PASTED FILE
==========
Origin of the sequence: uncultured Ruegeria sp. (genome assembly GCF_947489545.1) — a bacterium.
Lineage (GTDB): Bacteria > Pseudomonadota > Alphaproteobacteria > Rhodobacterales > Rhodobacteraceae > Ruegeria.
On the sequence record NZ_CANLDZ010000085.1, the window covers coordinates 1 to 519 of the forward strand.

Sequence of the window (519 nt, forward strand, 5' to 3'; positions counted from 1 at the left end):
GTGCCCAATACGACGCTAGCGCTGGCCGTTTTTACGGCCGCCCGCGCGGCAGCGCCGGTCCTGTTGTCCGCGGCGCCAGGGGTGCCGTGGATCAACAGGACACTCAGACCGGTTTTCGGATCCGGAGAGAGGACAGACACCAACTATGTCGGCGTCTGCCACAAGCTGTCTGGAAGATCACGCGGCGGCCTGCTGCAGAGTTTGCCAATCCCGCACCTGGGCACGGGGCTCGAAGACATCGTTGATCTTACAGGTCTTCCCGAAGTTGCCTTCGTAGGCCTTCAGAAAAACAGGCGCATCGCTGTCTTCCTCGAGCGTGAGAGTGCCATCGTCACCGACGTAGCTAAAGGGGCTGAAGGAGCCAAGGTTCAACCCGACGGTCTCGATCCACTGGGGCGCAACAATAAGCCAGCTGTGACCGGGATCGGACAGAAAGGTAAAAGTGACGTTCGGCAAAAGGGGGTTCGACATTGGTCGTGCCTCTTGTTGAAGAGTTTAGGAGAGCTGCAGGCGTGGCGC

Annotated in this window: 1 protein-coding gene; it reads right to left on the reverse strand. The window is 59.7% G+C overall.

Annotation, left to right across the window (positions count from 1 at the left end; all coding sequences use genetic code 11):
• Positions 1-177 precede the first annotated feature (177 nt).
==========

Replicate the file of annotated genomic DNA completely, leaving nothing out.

Origin of the sequence: uncultured Ruegeria sp. (genome assembly GCF_947489545.1) — a bacterium.
Lineage (GTDB): Bacteria > Pseudomonadota > Alphaproteobacteria > Rhodobacterales > Rhodobacteraceae > Ruegeria.
On the sequence record NZ_CANLDZ010000085.1, the window covers coordinates 1 to 519 of the forward strand.

Sequence of the window (519 nt, forward strand, 5' to 3'; positions counted from 1 at the left end):
GTGCCCAATACGACGCTAGCGCTGGCCGTTTTTACGGCCGCCCGCGCGGCAGCGCCGGTCCTGTTGTCCGCGGCGCCAGGGGTGCCGTGGATCAACAGGACACTCAGACCGGTTTTCGGATCCGGAGAGAGGACAGACACCAACTATGTCGGCGTCTGCCACAAGCTGTCTGGAAGATCACGCGGCGGCCTGCTGCAGAGTTTGCCAATCCCGCACCTGGGCACGGGGCTCGAAGACATCGTTGATCTTACAGGTCTTCCCGAAGTTGCCTTCGTAGGCCTTCAGAAAAACAGGCGCATCGCTGTCTTCCTCGAGCGTGAGAGTGCCATCGTCACCGACGTAGCTAAAGGGGCTGAAGGAGCCAAGGTTCAACCCGACGGTCTCGATCCACTGGGGCGCAACAATAAGCCAGCTGTGACCGGGATCGGACAGAAAGGTAAAAGTGACGTTCGGCAAAAGGGGGTTCGACATTGGTCGTGCCTCTTGTTGAAGAGTTTAGGAGAGCTGCAGGCGTGGCGC

Annotated in this window: 1 protein-coding gene; it reads right to left on the reverse strand. The window is 59.7% G+C overall.

Annotation, left to right across the window (positions count from 1 at the left end; all coding sequences use genetic code 11):
• Positions 1-177 precede the first annotated feature (177 nt).